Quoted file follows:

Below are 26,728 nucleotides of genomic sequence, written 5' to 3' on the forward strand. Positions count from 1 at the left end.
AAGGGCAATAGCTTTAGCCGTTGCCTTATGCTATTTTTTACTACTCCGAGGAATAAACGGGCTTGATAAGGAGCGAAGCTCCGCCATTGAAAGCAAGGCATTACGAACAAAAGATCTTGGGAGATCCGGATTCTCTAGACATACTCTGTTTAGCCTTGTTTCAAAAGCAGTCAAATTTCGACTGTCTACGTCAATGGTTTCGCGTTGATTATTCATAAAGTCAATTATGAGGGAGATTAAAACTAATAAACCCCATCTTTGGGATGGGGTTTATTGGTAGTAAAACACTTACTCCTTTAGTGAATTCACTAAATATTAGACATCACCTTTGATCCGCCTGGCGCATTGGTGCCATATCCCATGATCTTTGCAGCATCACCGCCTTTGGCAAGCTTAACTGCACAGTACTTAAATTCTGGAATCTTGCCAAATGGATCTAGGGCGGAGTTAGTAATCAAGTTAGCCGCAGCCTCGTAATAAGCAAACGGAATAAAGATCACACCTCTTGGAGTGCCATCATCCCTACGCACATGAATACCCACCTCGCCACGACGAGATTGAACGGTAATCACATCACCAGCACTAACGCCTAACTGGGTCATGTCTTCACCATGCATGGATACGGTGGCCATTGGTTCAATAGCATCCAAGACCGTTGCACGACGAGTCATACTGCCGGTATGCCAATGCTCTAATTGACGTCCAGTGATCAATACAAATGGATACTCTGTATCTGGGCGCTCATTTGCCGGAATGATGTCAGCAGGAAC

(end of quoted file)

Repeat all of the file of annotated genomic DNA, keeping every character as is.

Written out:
Below are 26,728 nucleotides of genomic sequence, written 5' to 3' on the forward strand. Positions count from 1 at the left end.
AAGGGCAATAGCTTTAGCCGTTGCCTTATGCTATTTTTTACTACTCCGAGGAATAAACGGGCTTGATAAGGAGCGAAGCTCCGCCATTGAAAGCAAGGCATTACGAACAAAAGATCTTGGGAGATCCGGATTCTCTAGACATACTCTGTTTAGCCTTGTTTCAAAAGCAGTCAAATTTCGACTGTCTACGTCAATGGTTTCGCGTTGATTATTCATAAAGTCAATTATGAGGGAGATTAAAACTAATAAACCCCATCTTTGGGATGGGGTTTATTGGTAGTAAAACACTTACTCCTTTAGTGAATTCACTAAATATTAGACATCACCTTTGATCCGCCTGGCGCATTGGTGCCATATCCCATGATCTTTGCAGCATCACCGCCTTTGGCAAGCTTAACTGCACAGTACTTAAATTCTGGAATCTTGCCAAATGGATCTAGGGCGGAGTTAGTAATCAAGTTAGCCGCAGCCTCGTAATAAGCAAACGGAATAAAGATCACACCTCTTGGAGTGCCATCATCCCTACGCACATGAATACCCACCTCGCCACGACGAGATTGAACGGTAATCACATCACCAGCACTAACGCCTAACTGGGTCATGTCTTCACCATGCATGGATACGGTGGCCATTGGTTCAATAGCATCCAAGACCGTTGCACGACGAGTCATACTGCCGGTATGCCAATGCTCTAATTGACGTCCAGTGATCAATACAAATGGATACTCTGTATCTGGGCGCTCATTTGCCGGAATGATGTCAGCAGGAAC